Watchdogs have warned for years that consolidating all this capacity into fewer plants increases the chance of shock if something happens at one of those plants. Sure enough, just three of the pork plants now shuttered due to coronavirus outbreaks together account for a whopping 10 percent of the nation’s pork supply.

Promoting Pork

The trend towards increased pork production and consolidation did not happen by accident. US farm policy has long supported ever-growing operations, and the pork industry, like all major commodities, has poured vast sums into growing pork production and consumption. They do this through a mandatory fee, called a checkoff, paid by the farmer every time a hog is sold. The funds go to the National Pork Board (NPB), who uses them for research, education, and promotion.

“Pork. The other white meat,” was developed by NPB to tout the lean cuts of modern hog breeds, and remains a recognizable slogan even after being retired a decade ago. Results of promotional spending can be immediate: in 2003, the checkoff spent $1.1 million on retail promotion; in the following year, stores sold 16 percent more pork products. From 2010 to 2017, US pork consumption grew more than 8 percent, while exports grew by one-third, as a result of NPB promotional activity. In the last year, those exports have just kept growing, especially to China.

Checkoff funds are not legally allowed to be spent on political lobbying, but another entity, the National Pork Producers Council (NPPC), works closely with NPB to advance a political agenda for the pork industry. A 2015 Politico investigation found that NPB pays a $3 million annual fee to NPPC to license the now-retired “the other white meat” slogan, which may simply be a way of using checkoff revenues to fund NPPC’s lobbying.

A Growing Industry

Growing the demand and political climate for pork is surely good for hog farmers, right? NPC says that every dollar a pig farmer spends on the pork checkoff gives a return of $25.50 in producer value in terms of market growth, promotion, and other benefits. But many smaller hog farmers dispute that claim, saying that as the industry has consolidated, the spending helps only the largest producers and the bottom lines of the big meatpackers.

Alongside meatpacking plants, hog producers have also consolidated. The number of US hog farms has dropped nearly 90 percent since 1980, but the total number of hogs has increased by more than half since 1997. Correspondingly, the average size of a hog farm (which are now almost exclusively giant indoor “factory farms”) has grown as well, to nearly 6,100 animals. The farmers who remain mostly produce hogs on contract for the big meatpackers, and have seen the prices they are paid fall almost steadily since the mid-1990s, forcing them to compete by adding ever-more animals. Most striking, according to the most recent USDA numbers, the largest 40 hog producers added nearly 200,000 sows (female hogs) in 2017. Where there were 666,000 hog farmers in the 1980s, now these 40 producers have control over two-thirds of all breeding sows in the country.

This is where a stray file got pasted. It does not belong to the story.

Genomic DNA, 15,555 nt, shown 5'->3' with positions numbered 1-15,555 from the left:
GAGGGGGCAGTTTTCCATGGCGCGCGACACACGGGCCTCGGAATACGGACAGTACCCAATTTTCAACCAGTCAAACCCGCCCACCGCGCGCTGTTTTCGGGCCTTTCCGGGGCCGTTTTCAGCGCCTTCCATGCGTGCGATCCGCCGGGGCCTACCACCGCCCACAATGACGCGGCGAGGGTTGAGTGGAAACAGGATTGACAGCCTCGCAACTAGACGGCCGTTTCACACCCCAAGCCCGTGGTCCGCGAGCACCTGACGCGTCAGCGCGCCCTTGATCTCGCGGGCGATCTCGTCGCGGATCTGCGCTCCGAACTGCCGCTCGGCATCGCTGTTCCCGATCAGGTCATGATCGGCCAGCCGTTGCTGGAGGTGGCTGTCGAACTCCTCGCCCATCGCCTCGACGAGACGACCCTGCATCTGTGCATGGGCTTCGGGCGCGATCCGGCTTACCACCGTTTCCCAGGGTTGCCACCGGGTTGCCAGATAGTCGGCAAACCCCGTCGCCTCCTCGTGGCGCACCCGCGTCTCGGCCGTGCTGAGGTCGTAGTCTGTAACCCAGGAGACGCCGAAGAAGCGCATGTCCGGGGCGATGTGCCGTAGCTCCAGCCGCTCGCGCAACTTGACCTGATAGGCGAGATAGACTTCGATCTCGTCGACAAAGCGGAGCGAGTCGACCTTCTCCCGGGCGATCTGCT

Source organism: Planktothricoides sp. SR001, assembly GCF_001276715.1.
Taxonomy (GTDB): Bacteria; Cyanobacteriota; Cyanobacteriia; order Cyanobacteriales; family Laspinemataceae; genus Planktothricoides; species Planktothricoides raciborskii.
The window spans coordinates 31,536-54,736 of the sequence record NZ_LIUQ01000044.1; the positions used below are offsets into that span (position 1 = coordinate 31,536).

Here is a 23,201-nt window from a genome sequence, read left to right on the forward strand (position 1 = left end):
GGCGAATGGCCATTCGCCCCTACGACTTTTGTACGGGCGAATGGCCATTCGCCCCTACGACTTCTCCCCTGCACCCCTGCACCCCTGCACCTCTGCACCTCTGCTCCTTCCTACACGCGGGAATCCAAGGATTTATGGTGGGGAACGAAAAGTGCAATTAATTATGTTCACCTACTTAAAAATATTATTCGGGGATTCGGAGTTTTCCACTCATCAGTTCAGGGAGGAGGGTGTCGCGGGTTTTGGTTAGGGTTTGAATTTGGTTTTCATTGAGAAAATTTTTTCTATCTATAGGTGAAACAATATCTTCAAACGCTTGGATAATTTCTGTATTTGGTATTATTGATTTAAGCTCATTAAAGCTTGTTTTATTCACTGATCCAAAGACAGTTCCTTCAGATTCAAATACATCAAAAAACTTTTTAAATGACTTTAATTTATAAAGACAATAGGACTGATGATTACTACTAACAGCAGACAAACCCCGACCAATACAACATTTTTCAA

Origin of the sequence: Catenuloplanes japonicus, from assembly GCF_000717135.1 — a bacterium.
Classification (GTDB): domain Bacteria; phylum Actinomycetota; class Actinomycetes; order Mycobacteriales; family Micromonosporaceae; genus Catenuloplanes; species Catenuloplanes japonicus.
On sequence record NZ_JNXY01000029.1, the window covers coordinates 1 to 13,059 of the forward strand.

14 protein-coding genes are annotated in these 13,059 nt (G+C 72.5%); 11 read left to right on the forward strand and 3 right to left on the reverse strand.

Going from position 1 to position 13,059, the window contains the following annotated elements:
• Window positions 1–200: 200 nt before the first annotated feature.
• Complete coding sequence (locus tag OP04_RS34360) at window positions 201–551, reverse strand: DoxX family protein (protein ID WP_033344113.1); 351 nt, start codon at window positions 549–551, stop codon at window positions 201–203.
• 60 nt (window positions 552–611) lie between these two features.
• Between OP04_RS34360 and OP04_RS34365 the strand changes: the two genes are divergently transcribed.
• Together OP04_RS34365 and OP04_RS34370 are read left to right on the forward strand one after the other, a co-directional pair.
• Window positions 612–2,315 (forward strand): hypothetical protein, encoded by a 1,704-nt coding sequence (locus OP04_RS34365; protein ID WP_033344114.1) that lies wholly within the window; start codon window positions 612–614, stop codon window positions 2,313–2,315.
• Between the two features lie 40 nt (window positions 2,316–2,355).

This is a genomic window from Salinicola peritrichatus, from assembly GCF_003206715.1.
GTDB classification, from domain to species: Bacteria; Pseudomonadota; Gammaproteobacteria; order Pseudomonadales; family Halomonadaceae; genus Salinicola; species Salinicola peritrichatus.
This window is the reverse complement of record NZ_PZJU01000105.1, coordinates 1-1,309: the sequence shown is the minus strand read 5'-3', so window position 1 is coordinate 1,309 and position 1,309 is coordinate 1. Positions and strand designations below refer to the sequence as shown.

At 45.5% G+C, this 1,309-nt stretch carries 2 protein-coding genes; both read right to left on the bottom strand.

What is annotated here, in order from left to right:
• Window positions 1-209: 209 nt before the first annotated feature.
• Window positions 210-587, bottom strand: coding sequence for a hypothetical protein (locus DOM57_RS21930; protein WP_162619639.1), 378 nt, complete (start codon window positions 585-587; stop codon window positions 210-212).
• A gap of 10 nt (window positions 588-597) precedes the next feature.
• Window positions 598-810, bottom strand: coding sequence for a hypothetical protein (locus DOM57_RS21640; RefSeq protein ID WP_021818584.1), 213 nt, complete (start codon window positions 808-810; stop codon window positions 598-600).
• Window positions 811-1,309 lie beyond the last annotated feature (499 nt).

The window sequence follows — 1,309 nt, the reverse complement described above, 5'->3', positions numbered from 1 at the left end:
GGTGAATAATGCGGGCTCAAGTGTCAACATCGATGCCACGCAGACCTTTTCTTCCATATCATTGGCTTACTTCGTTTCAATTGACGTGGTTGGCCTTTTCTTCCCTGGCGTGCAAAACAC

As you might expect, the lobbying efforts of the National Pork Producers Council reflect priorities of the big business interests they represent. For many years, they have fought efforts to level the playing field for small farmers, increase livestock industry competition, increase labeling transparency, and expand environmental regulations.

Frustrated with an industry group that worked against them using their own money, pork producers voted to end the mandatory checkoff in the early 2000s. In a statement still relevant 20 years later, cattle farmer Rhonda Perry, a former hog farmer and now director of Missouri Rural Crisis Center (MRCC), said at the time, “For years, the NPPC has been using our money to represent the interests of corporate factory farms and meatpackers. We’re sick and tired of losing money hand over fist due to consolidation in the pork industry.” President Bill Clinton’s USDA began to dismantle the mandatory checkoff, but the decision was reversed by the incoming George W. Bush administration, and both NPC and NPPC have continued to drive pork promotion and policy in the decades since.